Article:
Brands are the unique personality of a business and create a psychological and emotional relationship with its customers. In business, the main objective is to generate profits and typeface plays a crucial role in invoking feelings, creating a mental image as well and formulating trust among its customers.

The readability of the brand and logo is also imperative as when a typeface is chosen by the typeface designers, they want the brand or logo to be easily read. Furthermore, the right colors and graphics are selected to make the typeface more readable.

The voice of the brand or logo is also important as it gives it an edge. The voice provides direction or message that significantly influences the audience, provoking the right emotions from the reader. If a logo, for example, cannot convey the right message to its readers, the efforts of the designer are wasted. It is always very important for the designer to understand the different ways typeface and typography can improve a design.

A further criterion in logo and brand design is keeping it simple. If a complex typeface is used, it can confuse the reader and lose its purpose. People will not be able to relate to it and the identity will be lost. For example, using Comic Sans and Papyrus do not integrate well for logos. A classic example of a typeface that works well is the Coca Cola logo that uses Spencerian Script typeface which is not only easy to read but has a slight playful appearance. This sets it apart from its competitors and gives its readers a clear message of what the brand is.

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Sending the right message by using the right typeface is essential as well. It is like going to a business meeting wearing sports attire. The kind of typeface chosen says a lot about the kind of business and logo they are getting across. A financial business firm will want to have a typeface such as Optima or Interstate, which sends the message of trust and confidence. However, using this same typeface for a food brand may actually work against them and send a bad message. A typeface that catches the attention of the customer right away is desirable. Choosing the right typeface in a logo can do this. Furthermore, as that particular logo will be used over and over again in letterheads, business cards, and brochures, the typeface must be chosen very carefully and retained for a long period of time.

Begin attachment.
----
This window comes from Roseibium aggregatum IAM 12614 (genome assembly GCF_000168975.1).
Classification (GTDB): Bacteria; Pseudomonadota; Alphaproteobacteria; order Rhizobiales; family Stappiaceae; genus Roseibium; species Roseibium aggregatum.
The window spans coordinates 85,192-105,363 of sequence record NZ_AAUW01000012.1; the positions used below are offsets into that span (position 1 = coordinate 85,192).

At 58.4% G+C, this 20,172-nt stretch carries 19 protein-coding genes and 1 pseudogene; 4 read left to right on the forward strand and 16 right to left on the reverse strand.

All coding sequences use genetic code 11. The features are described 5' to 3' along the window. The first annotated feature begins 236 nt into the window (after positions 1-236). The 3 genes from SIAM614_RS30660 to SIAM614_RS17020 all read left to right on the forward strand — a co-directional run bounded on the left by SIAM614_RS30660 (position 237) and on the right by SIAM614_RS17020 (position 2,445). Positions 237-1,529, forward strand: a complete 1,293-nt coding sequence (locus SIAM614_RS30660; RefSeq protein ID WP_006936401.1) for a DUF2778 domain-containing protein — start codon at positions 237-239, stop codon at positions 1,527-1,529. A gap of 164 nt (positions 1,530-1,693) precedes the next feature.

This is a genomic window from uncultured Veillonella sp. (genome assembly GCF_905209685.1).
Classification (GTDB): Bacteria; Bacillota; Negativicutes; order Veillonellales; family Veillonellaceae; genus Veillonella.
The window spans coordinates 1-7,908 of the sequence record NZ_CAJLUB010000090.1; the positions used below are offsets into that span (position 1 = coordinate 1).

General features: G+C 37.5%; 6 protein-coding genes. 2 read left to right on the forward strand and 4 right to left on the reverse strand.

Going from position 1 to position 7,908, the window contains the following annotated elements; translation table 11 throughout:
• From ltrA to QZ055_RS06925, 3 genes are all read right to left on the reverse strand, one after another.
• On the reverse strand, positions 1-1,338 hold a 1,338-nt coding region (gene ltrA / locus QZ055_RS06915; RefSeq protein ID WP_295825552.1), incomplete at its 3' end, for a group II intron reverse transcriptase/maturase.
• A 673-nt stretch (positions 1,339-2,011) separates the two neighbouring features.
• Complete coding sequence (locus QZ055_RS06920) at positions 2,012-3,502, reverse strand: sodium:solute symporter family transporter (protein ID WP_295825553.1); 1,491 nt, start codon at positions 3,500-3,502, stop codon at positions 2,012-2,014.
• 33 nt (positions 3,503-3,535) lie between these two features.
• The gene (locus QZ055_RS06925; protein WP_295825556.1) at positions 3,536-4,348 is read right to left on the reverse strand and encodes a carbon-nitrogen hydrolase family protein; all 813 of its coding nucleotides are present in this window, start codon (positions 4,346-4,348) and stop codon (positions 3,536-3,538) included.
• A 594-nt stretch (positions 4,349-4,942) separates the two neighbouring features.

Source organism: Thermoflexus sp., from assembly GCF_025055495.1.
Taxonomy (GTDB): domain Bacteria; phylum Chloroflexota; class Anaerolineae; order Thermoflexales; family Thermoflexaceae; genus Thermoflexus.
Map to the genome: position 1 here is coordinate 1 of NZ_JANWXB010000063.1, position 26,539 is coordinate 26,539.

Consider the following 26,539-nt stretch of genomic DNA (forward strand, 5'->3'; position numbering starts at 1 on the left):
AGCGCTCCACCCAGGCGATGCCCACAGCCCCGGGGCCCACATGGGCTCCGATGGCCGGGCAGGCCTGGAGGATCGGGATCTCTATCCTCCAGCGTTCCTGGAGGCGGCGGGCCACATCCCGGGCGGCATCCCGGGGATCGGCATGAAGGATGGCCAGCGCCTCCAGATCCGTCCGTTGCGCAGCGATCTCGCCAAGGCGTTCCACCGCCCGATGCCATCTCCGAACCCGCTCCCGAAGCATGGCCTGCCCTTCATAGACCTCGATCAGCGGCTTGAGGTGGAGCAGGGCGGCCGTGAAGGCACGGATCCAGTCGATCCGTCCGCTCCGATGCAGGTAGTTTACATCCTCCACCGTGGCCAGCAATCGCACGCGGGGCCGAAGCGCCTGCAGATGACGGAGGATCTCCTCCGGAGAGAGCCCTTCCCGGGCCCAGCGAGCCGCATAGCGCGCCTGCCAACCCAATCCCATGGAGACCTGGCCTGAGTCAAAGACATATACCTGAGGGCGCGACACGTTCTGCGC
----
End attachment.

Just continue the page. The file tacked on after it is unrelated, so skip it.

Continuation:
Using two different typefaces is also a possibility however the designer will need to ensure they complement each other. The size is also of consideration. A good example is the Facebook logo design. Customers are attracted to the characters and they are easy to read and the background compliments the typeface.

Finally, in designing a logo or brand, aa lot of effort on the part of the designer to make it aesthetically appealing happens. If we look at the FedEx logo, the designer has chosen to join the “d” and the “E” in such a way without a space to create not only a unique look but a pleasing one. There is a subtle arrow between the “E” and “X” to convey the message of quick delivery.

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As we can see from above, the selection and use of a typeface in the design and creation of a brand and logo is something that should not be taken lightly. Designers need to research the business’s vision and product completely and evaluate who their target customers are before coming up with a typeface that is appropriate and effective.